30 Rock is one of the greatest sitcoms ever made. One of the episodes of this incredible work of art has a hilarious bit with a fake TV show titled God Cop. The logline of this show is "A New York detective solves crimes with his new best friend *pause for effect* God!"
Now, you may ask yourself, "Does God just tell the detective who this criminal is?" or "If God is around, why doesn't he stop the crimes in the first place?" To that, I'd say, "No mere mortal can understand the Almighty's mysterious ways." There is no logic or reason attached to God and his actions. The adage "Life is 10% what happens to you and 90% how you react to it" exists for this reason.
You might wonder how this preamble connects to a review of Veera Simha Reddy. Because I'm a mere mortal, I'll explain myself. My actions need to have reasons and logic associated with them. How unlucky we all are.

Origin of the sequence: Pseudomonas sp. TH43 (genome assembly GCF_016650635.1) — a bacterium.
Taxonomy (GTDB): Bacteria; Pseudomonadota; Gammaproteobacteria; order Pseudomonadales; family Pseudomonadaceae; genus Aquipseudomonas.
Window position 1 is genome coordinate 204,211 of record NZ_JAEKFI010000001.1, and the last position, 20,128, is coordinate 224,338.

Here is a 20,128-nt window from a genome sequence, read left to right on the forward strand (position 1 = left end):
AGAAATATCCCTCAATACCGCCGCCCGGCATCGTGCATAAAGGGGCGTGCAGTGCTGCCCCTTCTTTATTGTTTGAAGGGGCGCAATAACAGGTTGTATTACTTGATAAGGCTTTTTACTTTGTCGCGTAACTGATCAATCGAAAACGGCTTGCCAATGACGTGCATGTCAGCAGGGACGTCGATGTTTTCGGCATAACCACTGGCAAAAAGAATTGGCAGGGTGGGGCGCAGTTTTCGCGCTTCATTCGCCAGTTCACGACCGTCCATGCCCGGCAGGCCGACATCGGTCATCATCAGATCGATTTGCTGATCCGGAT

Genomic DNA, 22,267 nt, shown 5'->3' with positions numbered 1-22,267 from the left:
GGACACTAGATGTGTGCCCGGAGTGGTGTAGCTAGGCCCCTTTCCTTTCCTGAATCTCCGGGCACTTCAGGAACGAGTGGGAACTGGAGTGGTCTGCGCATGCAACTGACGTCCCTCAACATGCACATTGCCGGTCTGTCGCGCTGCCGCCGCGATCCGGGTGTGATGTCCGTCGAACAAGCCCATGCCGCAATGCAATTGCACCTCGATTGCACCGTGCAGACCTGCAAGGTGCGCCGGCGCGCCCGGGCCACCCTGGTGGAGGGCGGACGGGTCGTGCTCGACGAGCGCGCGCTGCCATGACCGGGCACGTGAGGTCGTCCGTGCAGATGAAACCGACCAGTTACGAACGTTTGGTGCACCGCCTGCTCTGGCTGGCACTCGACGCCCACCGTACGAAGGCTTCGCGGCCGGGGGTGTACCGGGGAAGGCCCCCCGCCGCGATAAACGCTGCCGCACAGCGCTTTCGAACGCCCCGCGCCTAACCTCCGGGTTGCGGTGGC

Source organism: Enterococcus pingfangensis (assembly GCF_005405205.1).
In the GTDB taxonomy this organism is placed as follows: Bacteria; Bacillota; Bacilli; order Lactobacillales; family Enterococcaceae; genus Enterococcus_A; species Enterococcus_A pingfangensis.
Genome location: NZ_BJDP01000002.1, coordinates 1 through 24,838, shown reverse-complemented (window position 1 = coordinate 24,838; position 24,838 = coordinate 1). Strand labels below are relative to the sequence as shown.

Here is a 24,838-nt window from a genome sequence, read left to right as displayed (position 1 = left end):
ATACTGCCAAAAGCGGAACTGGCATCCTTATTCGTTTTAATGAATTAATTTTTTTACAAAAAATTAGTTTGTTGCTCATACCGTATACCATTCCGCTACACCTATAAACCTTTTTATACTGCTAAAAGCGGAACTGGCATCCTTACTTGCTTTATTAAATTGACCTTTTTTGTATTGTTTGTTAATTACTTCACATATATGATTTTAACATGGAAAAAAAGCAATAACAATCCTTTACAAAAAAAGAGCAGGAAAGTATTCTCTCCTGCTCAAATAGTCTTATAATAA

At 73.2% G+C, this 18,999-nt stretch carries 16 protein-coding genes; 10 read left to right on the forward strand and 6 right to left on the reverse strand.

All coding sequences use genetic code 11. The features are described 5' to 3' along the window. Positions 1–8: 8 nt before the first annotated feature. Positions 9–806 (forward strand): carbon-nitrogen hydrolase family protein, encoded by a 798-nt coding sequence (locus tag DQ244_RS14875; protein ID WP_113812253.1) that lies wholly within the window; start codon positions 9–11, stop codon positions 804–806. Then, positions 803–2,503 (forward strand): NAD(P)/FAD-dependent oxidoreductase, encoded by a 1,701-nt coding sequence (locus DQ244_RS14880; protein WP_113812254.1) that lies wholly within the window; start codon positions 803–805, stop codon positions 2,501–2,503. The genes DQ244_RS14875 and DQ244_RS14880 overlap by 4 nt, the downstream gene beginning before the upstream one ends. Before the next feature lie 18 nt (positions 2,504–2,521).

Nandamuri Balakrishna, aka NBK aka Balayya aka God, stars in Veera Simha Reddy. Before anyone accuses me of blasphemy against your religion of choice, I'd like to defend myself by pointing out that every character in this film refers to our leading man as a God. If this group of people believe in this idea, who am I to tell them otherwise?
Anyway, Veera Simha Reddy is the bestest God who ever existed in Rayalaseema. Jai, also played by Balayya, is the bestest God that ever lived in Istanbul. The former has an opposing faction led by Pratap (Duniya Vijay) and Bhanumathi Reddy (Varalakshmi Sarathkumar) out for his head. The latter has a girlfriend (Eesha, played by Shruti Hassan) he wants to marry. How do these plots intersect? How are these two Balayyas related? The answers to all these and more will reveal themselves to you if you survive the Earth-shattering sound mix and logic-defying screenplay.
Reviews for bad/poorly-made star-led films have a few template headlines - "One man show", "Treat for the fans", and other platitudes of the ilk. These lines exist as an easy dodge to avoid addressing the issue that no other actor has a character to perform. The lines given to them fall on either side of the diagonal "You're so awesome, I love you" to "You're so awesome, I need to kill you". While this film has many characters like that, I want to pour one out for the saddest villain I've ever seen.